'Better Call Saul' started off as a joke in the 'Breaking Bad' writers' room

“Breaking Bad” spinoff “Better Call Saul” debuted Sunday night on AMC to a bunch of fan favour.

The show centres around Bob Odenkirk’s criminal lawyer, Saul Goodman, in his early days of the profession.

As much as we’re fans of Odenkirk, you may be wondering why it was Saul who received his own spinoff series instead of maybe Gus Fring (Giancarlo Esposito) or even Jesse Pinkman (Aaron Paul).

“Better Call Saul” has been in the works for a long time, going back to the days of “Breaking Bad.”

However, back then, the Saul spinoff was nothing more than an inside joke in the “BB” writer’s room.

Creator Vince Gilligan (“Breaking Bad”) described how series started off as a joke to a few media outlets including Entertainment Weekly and Hitfix.

Here’s how it’s described in EW:

From the moment Saul Goodman broke onto Breaking Bad in season 2, the writers loved the underhanded jester with his crafty problem-solving abilities and drawerful of burner cell phones. Soon they were cracking wise about a Saul spin-off, perhaps with a lawyer lair featuring secret panels stuffed with cash and a bat phone that rang up Supreme Court justices. ‘They say all great jokes have a kernel of truth to them,” says Gilligan, “and the more we made this joke, the more it became clear that there really was something here.”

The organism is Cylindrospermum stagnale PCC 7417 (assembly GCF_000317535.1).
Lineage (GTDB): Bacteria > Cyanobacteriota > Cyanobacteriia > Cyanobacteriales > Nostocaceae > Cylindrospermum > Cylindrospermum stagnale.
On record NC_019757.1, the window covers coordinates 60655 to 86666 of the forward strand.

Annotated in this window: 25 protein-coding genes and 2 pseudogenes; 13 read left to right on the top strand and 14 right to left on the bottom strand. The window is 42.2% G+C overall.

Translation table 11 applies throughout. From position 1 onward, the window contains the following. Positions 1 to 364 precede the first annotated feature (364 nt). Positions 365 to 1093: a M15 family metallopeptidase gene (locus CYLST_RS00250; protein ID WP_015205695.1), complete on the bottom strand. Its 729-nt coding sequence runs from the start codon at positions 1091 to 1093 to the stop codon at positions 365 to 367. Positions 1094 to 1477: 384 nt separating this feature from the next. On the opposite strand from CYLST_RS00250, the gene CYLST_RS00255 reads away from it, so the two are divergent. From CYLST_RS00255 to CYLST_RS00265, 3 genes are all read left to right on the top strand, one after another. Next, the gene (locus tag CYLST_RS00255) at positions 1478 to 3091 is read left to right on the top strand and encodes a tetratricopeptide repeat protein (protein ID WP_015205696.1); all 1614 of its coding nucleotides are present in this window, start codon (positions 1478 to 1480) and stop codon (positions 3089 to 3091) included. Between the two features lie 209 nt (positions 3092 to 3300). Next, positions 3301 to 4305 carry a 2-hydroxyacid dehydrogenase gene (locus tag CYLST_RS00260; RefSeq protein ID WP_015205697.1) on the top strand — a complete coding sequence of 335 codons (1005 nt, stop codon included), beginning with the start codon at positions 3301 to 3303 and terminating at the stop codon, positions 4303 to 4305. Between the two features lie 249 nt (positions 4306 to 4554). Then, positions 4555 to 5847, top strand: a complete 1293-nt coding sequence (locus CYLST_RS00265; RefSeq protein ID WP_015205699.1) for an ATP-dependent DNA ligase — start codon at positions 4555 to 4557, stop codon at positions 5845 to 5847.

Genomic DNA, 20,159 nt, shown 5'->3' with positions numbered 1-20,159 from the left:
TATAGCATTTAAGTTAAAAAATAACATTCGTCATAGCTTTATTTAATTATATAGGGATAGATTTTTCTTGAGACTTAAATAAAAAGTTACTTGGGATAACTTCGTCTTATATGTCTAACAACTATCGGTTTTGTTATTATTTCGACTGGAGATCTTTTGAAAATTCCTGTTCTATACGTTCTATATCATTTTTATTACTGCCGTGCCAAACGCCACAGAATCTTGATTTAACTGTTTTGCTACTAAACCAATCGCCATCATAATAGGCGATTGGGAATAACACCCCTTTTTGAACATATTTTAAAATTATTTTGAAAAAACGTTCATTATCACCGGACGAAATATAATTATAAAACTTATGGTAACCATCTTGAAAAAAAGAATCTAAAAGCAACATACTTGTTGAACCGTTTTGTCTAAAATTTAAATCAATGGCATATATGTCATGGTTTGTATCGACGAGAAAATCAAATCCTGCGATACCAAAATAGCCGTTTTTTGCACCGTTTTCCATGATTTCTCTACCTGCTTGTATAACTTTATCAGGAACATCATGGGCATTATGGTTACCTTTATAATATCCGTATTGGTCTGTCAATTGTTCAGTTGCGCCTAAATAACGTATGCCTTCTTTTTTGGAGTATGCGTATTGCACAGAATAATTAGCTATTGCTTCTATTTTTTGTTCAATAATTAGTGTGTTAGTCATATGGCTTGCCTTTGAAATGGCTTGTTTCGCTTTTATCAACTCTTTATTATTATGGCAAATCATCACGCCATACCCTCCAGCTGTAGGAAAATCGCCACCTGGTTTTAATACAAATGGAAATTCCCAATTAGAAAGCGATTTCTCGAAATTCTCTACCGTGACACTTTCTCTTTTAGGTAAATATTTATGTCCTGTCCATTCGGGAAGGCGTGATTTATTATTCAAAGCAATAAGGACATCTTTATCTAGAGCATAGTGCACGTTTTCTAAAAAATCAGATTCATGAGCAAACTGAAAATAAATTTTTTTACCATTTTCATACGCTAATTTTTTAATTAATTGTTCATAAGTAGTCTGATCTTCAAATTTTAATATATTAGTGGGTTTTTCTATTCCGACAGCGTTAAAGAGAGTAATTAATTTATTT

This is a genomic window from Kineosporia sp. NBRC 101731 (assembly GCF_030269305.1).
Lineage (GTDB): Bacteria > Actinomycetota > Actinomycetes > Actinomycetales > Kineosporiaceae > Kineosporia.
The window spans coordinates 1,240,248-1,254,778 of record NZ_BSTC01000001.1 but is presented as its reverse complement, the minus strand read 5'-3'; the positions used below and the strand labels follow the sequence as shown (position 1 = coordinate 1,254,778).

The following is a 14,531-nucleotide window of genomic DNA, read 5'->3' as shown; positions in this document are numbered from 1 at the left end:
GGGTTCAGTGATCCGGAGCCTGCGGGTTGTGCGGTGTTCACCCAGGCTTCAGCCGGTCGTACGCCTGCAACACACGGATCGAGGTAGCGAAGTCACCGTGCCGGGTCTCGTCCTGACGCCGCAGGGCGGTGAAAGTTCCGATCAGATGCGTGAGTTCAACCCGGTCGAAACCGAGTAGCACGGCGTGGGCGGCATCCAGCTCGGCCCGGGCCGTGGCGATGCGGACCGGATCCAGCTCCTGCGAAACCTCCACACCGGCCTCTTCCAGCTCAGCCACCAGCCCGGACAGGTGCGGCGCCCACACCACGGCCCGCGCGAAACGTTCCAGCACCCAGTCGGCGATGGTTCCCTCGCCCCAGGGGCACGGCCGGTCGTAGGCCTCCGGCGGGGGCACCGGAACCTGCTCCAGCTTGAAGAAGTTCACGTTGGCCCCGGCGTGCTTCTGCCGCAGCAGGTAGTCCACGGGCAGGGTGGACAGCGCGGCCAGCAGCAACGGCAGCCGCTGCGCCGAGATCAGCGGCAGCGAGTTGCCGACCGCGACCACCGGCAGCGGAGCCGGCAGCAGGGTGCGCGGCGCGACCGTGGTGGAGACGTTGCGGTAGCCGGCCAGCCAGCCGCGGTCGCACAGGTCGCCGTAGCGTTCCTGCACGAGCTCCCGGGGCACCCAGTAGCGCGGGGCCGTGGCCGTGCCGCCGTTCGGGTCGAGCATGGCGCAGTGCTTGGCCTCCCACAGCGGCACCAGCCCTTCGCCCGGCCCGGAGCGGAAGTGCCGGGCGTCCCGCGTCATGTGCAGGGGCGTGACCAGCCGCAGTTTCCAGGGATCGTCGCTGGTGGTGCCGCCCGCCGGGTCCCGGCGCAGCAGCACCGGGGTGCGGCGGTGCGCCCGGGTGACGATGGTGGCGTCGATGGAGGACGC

Gilligan gave a longer explanation to Hitfix:

It started as a lark, which is another word for joke, in the writer’s room. It started and it really came from the fact that I love working with Bob, just as we love working with really every actor on “Breaking Bad.” But we also loved the character. We love writing for the character. We love putting words in his mouth. And we had so much fun indeed doing that that it started as a lark; we’d come up with some great term or phrase and we’d laugh about it in the writer’s room. And then we’d say, ‘You know, when we’re doing the Saul Goodman show we’ll be able to blah, blah, blah, blah.’ And we made that comment so many times that it started to dawn on us that it wasn’t a lark; there was truth to it. It was not just a joke, but a potentially good idea.

“Better Call Saul” airs Mondays at 10 p.m. on AMC.

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